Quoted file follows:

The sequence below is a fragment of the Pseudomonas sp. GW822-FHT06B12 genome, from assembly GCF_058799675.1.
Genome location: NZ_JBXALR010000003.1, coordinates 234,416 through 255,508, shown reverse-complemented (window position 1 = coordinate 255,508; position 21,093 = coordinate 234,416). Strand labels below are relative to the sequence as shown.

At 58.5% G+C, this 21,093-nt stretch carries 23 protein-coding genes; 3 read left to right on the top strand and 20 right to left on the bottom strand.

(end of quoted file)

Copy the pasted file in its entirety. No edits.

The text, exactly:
The sequence below is a fragment of the Pseudomonas sp. GW822-FHT06B12 genome, from assembly GCF_058799675.1.
Genome location: NZ_JBXALR010000003.1, coordinates 234,416 through 255,508, shown reverse-complemented (window position 1 = coordinate 255,508; position 21,093 = coordinate 234,416). Strand labels below are relative to the sequence as shown.

At 58.5% G+C, this 21,093-nt stretch carries 23 protein-coding genes; 3 read left to right on the top strand and 20 right to left on the bottom strand.